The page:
Market Sqaure: Aleksander Fredro Statue

Market Sqaure: Aleksander Fredro Statue

It comes from Lviv and has stood on Wroclaw Market Square since 1956. It replaced Emperor Frederic Wilhelm III's statue in front of City Hall. It was cast in bronze and represents the poet in a sitting position, wearing a Polish robe, holding a roll of paper and a quill. It is placed on a tall sandstone pedestal covered with inscriptions on three sides. It was designed by Leonard Marconi, founded by Lviv's Literary and Artistic Circle and built in 1879. It stood in Lvov until 1945, then it was transported to Wilan闚 in Warsaw and finally brought to Wroclaw. It was unveiled to commemorate the 80th anniversary of the poet's death. It has become a favourite meeting point and the centre of artistic events.

Solny Square (Salt Square)

Solny Square (Salt Square)

This medieval market square was created in 1242 when after the Mongolian Deluge the city was re-located. It was slightly bigger than today, it dimensions were 84,5m long and 94m wide. During the ages it had different names: Polish Market Square, Salt Market Square, Salt Square and then in 1827 it became Blcher Square as Field Marshal Blcher's Statue was erected there. It regained its historical name after World War II. One corner of Solny Square meets with Market Square, in the others begin two streets of Gepperta, Ofiar O鈍i璚imskich, Ruska and Kie豚a郾icza. The south-western corner is closed. There are no buildings on the square and it is surrounded by historical tenement houses, a former early 20th century department store, a skyscraper built between 1930-1932 by Heinricha Rump, the Pharmacy Under the Moor and the Classical building of the Old Stock Market which takes up half of the southern frontage. It was built in 1822 and designed by Carla Ferdinanda Langhansa. The western frontage which seems to be the oldest, is a post-war reconstruction of 19th century architecture in fact. There is an interesting area beneath the square. There is a 1000m2 bunker with room for up to 300 people. During the war it had its own toilets, sewage system and two exits. One of them can currently be found in the female toilet. The underground structure was built by Richard Konwiarz. On the square there is a fountain and a spire by Adam Wyspia雟ki, including the one in Centennial Hall. One can also enjoy a variety of aromas as there is a flower market on the square, too.

安idnicka Street: Brama 安idnicka (安idnicka Gate)

Brama 安idnicka (安idnicka Gate)

During the Middle Ages Wroclaw was a fortress and it was secured by two lines of walls, then 安idnicka Gate was one of the main gates to the city. It led south to 安idnica. In fact, there were two gates: the older one, on the interior line, built in the second half of the 13th century, had the form of a tower and was square-based; the newer one, on the exterior line, was built at the turn of the 13th and 14th centuries. Later it was rebuilt a number of times until the 17th century along with all system of fortification. The fifth version of the gate, from 1693, was a triumphal arch with Wroclaw's coat of arms above the entrance. It was rebuilt again in the middle of the 18th century but after Napoleon's siege of Wroclaw the victorious French leader ordered the city walls to be demolished and 安idnicka Gate stopped existing. What is preserved until today is the guardroom which was built during the 18th century renovation. It was redesigned in 1844 in Neo-Renaissance Florence style and kept its military character as it housed the General Police Chief Office. Nowadays the guardroom has become a little art gallery.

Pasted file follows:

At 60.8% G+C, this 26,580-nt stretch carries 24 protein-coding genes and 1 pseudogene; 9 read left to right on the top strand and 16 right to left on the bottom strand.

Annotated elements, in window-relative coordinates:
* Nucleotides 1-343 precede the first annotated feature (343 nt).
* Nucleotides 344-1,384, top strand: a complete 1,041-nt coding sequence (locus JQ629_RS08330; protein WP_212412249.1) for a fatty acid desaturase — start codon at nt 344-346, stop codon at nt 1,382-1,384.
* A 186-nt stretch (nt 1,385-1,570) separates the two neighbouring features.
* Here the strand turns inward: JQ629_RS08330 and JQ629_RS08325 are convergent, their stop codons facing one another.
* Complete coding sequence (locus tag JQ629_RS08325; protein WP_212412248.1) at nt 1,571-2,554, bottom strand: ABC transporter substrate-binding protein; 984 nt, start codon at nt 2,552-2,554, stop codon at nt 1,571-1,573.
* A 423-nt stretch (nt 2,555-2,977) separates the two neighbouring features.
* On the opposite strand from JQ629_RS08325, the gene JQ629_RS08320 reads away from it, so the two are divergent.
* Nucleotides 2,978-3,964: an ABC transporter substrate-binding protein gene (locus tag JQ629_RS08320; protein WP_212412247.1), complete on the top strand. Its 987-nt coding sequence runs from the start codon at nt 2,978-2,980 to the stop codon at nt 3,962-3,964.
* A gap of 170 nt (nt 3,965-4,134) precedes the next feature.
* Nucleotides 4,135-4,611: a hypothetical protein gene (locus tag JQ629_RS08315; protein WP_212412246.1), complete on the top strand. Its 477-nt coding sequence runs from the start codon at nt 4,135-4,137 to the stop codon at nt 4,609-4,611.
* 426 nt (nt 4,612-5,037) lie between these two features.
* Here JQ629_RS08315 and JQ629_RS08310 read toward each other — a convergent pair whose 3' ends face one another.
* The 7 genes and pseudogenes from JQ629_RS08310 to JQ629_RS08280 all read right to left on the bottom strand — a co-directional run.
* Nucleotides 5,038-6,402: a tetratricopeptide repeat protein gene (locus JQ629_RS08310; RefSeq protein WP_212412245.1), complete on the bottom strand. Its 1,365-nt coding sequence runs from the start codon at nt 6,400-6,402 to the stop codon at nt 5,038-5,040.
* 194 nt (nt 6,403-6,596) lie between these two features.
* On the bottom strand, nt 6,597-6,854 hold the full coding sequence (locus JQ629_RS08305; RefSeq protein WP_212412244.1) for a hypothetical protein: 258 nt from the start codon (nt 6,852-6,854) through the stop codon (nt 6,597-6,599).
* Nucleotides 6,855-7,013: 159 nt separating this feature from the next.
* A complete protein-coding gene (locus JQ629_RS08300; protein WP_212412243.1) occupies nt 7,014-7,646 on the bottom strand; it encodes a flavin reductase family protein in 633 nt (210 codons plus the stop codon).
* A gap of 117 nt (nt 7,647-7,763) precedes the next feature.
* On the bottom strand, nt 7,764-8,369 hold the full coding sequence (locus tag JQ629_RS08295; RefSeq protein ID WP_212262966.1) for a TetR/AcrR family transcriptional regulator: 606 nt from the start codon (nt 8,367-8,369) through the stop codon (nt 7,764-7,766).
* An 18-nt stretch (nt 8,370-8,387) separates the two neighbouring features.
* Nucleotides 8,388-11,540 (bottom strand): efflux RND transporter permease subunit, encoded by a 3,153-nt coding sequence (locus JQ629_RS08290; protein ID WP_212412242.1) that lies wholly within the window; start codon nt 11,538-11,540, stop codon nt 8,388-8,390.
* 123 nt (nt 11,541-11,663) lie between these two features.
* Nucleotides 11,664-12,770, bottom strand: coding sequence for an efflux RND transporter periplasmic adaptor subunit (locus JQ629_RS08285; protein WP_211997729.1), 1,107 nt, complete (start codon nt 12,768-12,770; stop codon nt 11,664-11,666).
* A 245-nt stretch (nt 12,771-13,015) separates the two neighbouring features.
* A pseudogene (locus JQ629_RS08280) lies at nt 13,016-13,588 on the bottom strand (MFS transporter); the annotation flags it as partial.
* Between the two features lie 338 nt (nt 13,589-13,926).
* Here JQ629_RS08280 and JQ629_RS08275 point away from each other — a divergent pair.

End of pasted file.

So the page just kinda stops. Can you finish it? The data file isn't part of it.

安idnicka Street: St. Mary Magdalene's Church

安idnicka Street: St. Mary Magdalene's Church

It was one of Wroclaw's two medieval parish churches, besides St. Elisabeth's Church. At the end of the 11th century a small church was built and used by Dominicans. In 1226 they moved to St. Adalbert's Church which made the one they left a parish church. The small building was immediately demolished and a new Romanesque one dedicated to St. Andrew Apostle and St. Mary Magdalene was built. It lasted only 9 years though, until the Mongolian Deluge. Another church was built between 1242 and 1248; however it burned down in 1342. Then it was decided to erect a large late Gothic one, using surviving fragments of previous churches. It was built between 1342 and 1362 gaining its present appearance, except for the upper parts of the towers. It is 62.8m long, 32.1m wide, the nave is 22.9m tall and the aisles 9.4m tall. The towers were finished much later, in the 15th century. Their distinctive feature is Witches' Bridge, also called Penitents' Bridge, linking the two towers on their upper level. It was mentioned in documents already in 1459. Two cone domes covered with lead were completed in 1481. A famous Sinner's Bell, Silesian's biggest one of the perimeter of 6.3m and the internal height of 1.8m was placed in the southern tower in 1386. It was destroyed in 1945, unfortunately. The church used to be richly decorated, it was enlarged in 1512 and had 16 chapels and 58 altars. It was Protestant from 1523. Yet in 1948 there were Lutheran services. Then it was handed over to the Polish Catholic Church in 1972 after being rebuilt for 10 years. Inside the original 16th century pulpit is preserved. At the turn of the 20th and 21st century the roof was renovated and the coloured chequered pattern of red and green was reconstructed along with Witches' Bridge.

安idnicka Street: Opera


This 19th century building owes its magnificence to three Karls. It was built between 1837-1841 by Karl Ferdinand Langhans, as a municipal theatre which was located there until the end of the 19th century. Originally it was a rather monotonous quadrilateral building with a thick row of windows. However, its modern stage and its auditorium for about 1600 spectators was impressive. 25 years later there was a huge fire and the building needed to be rebuilt. It was accomplished by Karl Ldecke between 1866-1869. The building received some beautiful decoration in the interior. Unfortunately, it burned down again and was rebuilt by Karl Schmidt between 1871 and 1872. At the turn of the 19th and 20th centuries the building was taken over by the opera and remained untouched for the next decades, including World War II and the first decade of the People's Republic of Poland. The original busts of German artists (Beethoven, Goethe, Mozart and Schiller) were removed from the fa蓷de, though. They were found politically incorrect. The changes came after Stalin's death although it was rather a coincidence. The building was enlarged from Wolno軼i Square side between 1954 and 1956 (design by Andrzej Frydecki). Soon after that the older part of the building was restored. Even though it has lost a lot of the original design by Langhansa, it is still a glamorous and perfect setting for opera shows. After the previous renovation of 2006 it looks like new, with its rich 19th century ornaments.